For a compromise to take place, both sides must understand the other’s concerns and needs. Since we’ve already established the translator’s concerns, let’s go over the translation service providers’:
Hybrid translation is usually offered as a cost-saving method to the client to provide translation services for items that either would not have been translated in the first place
  1. due to the content not being of utmost importance, or there is too much text and the client wouldn’t be able to afford professional translation for it.
  2. Hybrid translation is usually offered as less than perfect translation method, not as good as professional translation, but still much better than mere (raw) machine translation.
  3. For reasons 1 and 2, the rate they charge the client is much less than for professional translation, so the budget for translators is much lower.
Now that we know both sides, the trick is to find a solution so that all parties’ needs are met.
For starters, we can look at post-editing translation jobs as opportunities for translators to make a little extra money on projects that for all intents and purposes came about thanks to hybrid translation being an option. Therefore, translation service providers can categorize these types of projects as such, and create a separate list of available translators who are willing to make themselves available to work on these from time to time as a means to earn some extra income. That way, TSP’s are only contacting translators who are willing participants in these projects. Likewise, TSP’s can and should keep more than the usual amount of translators on file for these types of projects, so if a translator is too busy to work on a certain project, they can decline without feeling pressured into taking it because the TSP has no one else available.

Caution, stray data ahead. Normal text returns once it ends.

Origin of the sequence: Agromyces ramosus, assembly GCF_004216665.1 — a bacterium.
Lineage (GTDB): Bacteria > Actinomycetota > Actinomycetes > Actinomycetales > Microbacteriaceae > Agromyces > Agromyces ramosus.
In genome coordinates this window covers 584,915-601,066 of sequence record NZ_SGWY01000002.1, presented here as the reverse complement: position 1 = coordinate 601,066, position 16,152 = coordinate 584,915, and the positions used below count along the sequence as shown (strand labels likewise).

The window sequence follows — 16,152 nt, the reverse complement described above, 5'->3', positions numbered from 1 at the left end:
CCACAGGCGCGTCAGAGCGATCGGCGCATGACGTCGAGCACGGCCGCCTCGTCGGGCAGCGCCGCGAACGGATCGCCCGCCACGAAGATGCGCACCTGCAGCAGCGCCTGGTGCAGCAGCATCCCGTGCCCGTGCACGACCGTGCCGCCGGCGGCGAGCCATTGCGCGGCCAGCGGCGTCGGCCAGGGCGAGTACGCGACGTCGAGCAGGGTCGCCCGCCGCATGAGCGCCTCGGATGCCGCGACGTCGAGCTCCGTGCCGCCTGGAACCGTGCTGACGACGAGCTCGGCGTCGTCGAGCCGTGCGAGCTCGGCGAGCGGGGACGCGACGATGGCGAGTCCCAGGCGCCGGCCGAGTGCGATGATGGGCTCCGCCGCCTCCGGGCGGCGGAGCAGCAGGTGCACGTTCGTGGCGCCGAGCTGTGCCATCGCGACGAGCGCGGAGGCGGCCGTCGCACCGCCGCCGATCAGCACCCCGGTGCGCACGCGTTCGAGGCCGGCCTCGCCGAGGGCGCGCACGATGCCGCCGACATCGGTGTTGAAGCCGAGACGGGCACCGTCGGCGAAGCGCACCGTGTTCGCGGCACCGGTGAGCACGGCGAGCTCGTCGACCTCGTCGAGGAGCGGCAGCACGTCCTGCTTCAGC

Second, while translators will have to work at a lower rate than ordinary for these projects, they should still be given a rate commensurate with the work involved. Translation Service Providers should set a rate at or close to the proofreading rate of translators. While the margins may not as be as profitable as professional translation service orders, the quantity of orders placed by clients should make up for it, provided the outcome is good enough quality that they want to order again. The best way to ensure that is the case is to pay the translators enough so that they feel compelled to do the best job they can.